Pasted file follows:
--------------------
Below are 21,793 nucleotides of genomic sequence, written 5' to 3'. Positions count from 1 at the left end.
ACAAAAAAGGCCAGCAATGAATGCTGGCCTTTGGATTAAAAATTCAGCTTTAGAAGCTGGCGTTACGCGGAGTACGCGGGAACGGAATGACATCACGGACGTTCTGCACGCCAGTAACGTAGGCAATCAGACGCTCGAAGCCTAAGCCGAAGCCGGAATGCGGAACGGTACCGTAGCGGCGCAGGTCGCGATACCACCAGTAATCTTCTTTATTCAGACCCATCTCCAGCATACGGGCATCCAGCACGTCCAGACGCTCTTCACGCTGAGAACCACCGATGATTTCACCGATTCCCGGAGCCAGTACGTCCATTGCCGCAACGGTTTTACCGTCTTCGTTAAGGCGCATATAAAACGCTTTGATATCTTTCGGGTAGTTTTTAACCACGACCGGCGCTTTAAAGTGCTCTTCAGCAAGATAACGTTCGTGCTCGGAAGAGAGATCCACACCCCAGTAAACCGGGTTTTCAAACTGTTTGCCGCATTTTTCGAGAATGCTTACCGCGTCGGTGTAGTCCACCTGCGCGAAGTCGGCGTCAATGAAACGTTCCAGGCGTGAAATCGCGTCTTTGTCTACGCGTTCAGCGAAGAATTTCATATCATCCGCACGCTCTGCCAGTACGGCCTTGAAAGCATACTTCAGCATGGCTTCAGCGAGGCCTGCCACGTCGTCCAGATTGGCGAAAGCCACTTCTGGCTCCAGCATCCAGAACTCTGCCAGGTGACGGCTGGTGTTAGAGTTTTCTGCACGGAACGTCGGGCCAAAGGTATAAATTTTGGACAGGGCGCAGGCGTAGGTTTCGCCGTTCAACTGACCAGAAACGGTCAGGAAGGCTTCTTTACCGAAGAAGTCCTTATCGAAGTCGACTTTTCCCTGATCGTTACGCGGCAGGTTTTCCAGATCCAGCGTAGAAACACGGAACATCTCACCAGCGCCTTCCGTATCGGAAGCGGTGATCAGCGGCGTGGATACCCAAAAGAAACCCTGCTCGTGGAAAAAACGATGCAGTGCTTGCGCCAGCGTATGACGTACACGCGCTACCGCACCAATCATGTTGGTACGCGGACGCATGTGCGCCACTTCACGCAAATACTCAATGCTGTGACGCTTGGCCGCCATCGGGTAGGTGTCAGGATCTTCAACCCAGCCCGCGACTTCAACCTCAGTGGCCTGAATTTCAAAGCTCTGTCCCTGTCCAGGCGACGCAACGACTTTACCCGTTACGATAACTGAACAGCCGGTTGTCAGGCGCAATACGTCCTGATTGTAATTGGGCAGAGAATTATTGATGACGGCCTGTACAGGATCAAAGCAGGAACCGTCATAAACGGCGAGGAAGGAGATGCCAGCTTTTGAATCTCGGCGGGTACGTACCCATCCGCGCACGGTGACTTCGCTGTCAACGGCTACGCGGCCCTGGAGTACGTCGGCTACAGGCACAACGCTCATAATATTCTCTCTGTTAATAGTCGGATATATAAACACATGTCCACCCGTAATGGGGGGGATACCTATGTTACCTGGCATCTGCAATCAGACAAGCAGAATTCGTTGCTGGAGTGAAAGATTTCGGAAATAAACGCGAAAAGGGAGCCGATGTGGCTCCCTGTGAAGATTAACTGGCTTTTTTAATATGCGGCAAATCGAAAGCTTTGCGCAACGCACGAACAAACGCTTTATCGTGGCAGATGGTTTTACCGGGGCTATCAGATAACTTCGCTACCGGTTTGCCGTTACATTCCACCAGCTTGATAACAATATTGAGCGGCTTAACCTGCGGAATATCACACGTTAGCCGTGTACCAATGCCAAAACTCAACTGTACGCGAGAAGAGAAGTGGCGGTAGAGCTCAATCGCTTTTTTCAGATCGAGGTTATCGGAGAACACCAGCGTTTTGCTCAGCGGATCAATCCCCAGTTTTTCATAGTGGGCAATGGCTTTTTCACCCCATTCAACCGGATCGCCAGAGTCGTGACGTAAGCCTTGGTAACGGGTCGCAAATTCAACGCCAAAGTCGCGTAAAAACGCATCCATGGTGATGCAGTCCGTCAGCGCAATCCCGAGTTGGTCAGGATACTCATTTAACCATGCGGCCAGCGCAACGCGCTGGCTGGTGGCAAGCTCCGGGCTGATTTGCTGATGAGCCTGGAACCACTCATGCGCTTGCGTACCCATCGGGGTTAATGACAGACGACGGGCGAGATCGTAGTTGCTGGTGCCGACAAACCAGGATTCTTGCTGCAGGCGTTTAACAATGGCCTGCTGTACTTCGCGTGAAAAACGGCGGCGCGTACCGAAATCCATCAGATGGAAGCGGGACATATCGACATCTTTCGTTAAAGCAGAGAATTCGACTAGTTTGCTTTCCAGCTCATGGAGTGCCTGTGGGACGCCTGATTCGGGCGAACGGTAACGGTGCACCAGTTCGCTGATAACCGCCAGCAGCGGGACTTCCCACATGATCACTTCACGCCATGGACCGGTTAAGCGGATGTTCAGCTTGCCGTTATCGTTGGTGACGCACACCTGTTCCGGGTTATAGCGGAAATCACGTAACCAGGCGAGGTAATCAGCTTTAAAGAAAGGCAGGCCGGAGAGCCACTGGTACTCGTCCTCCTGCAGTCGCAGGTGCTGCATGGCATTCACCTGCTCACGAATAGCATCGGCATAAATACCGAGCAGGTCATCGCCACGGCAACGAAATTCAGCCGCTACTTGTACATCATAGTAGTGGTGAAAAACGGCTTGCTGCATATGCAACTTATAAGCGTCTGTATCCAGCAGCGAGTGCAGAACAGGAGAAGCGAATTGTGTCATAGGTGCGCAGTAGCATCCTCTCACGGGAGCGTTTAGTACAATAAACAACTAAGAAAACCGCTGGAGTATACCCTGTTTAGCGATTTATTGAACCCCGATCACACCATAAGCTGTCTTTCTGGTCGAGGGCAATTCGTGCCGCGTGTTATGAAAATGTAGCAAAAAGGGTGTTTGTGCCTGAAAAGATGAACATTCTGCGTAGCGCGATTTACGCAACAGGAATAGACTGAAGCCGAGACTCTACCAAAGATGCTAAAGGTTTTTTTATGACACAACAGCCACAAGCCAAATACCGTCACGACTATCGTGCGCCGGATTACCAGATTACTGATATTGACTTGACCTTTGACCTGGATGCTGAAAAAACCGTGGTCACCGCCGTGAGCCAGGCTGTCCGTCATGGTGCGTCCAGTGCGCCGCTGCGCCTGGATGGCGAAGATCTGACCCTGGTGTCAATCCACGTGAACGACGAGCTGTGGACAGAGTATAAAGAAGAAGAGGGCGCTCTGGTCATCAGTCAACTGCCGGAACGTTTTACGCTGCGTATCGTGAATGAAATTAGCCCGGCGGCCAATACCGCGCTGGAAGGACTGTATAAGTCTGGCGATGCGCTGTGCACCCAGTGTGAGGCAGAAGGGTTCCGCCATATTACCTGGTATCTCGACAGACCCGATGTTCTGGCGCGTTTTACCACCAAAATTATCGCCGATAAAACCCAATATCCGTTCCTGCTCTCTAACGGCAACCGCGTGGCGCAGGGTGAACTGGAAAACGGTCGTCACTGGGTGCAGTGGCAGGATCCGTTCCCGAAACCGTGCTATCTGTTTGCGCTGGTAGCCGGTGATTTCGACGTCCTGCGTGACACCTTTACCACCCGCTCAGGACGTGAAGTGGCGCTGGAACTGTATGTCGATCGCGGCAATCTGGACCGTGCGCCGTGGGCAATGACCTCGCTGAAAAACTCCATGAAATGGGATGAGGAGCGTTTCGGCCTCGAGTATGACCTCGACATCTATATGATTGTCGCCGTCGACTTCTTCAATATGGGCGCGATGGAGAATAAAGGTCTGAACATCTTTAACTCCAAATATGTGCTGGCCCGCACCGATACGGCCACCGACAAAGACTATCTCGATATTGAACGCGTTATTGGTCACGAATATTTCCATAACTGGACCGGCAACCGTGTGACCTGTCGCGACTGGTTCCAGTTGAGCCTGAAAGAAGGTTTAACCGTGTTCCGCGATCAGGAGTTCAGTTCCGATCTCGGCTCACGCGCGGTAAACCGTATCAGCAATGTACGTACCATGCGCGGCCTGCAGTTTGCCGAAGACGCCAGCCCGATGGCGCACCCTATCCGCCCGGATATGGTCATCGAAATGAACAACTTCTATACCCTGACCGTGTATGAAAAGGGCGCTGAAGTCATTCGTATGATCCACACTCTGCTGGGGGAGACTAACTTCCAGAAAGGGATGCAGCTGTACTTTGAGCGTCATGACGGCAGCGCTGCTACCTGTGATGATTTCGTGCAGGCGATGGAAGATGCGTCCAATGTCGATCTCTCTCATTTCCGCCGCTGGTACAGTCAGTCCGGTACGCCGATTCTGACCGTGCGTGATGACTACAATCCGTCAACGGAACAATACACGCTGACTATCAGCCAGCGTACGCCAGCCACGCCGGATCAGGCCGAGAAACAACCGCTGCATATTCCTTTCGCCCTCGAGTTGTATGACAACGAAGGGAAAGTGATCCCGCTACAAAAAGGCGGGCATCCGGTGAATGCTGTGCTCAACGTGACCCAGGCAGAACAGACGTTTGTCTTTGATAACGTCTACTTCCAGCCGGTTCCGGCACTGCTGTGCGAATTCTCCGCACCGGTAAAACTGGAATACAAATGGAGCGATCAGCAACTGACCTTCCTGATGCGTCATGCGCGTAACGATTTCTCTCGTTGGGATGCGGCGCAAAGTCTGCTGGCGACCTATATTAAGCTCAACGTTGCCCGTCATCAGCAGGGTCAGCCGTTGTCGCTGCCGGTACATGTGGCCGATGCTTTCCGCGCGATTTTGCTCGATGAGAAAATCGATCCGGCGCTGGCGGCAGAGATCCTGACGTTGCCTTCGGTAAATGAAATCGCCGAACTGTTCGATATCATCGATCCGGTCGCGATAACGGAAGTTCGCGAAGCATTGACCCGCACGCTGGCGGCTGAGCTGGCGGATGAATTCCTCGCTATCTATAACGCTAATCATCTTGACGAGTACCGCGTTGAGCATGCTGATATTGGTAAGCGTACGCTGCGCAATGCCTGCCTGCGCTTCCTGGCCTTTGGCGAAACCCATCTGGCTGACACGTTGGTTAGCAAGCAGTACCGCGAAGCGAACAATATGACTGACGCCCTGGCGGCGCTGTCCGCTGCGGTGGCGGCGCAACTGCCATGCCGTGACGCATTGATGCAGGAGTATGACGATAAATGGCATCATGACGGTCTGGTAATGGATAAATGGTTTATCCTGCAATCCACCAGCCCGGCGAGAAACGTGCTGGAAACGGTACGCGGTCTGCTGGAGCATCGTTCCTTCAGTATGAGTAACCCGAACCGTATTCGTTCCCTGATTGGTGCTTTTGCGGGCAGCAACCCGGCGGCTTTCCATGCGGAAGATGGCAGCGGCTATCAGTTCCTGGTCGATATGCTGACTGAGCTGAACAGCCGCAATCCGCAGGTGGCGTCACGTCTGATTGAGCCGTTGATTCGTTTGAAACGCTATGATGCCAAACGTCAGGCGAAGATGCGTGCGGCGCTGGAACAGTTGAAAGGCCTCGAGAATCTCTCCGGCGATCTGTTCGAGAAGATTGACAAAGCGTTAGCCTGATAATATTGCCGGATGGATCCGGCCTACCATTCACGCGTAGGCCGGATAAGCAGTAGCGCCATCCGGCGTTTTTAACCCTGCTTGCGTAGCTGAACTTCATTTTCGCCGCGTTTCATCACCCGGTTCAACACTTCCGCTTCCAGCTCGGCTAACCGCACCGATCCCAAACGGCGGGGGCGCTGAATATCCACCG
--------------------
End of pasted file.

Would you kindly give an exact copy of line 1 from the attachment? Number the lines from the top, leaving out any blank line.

Below are 21,793 nucleotides of genomic sequence, written 5' to 3'. Positions count from 1 at the left end.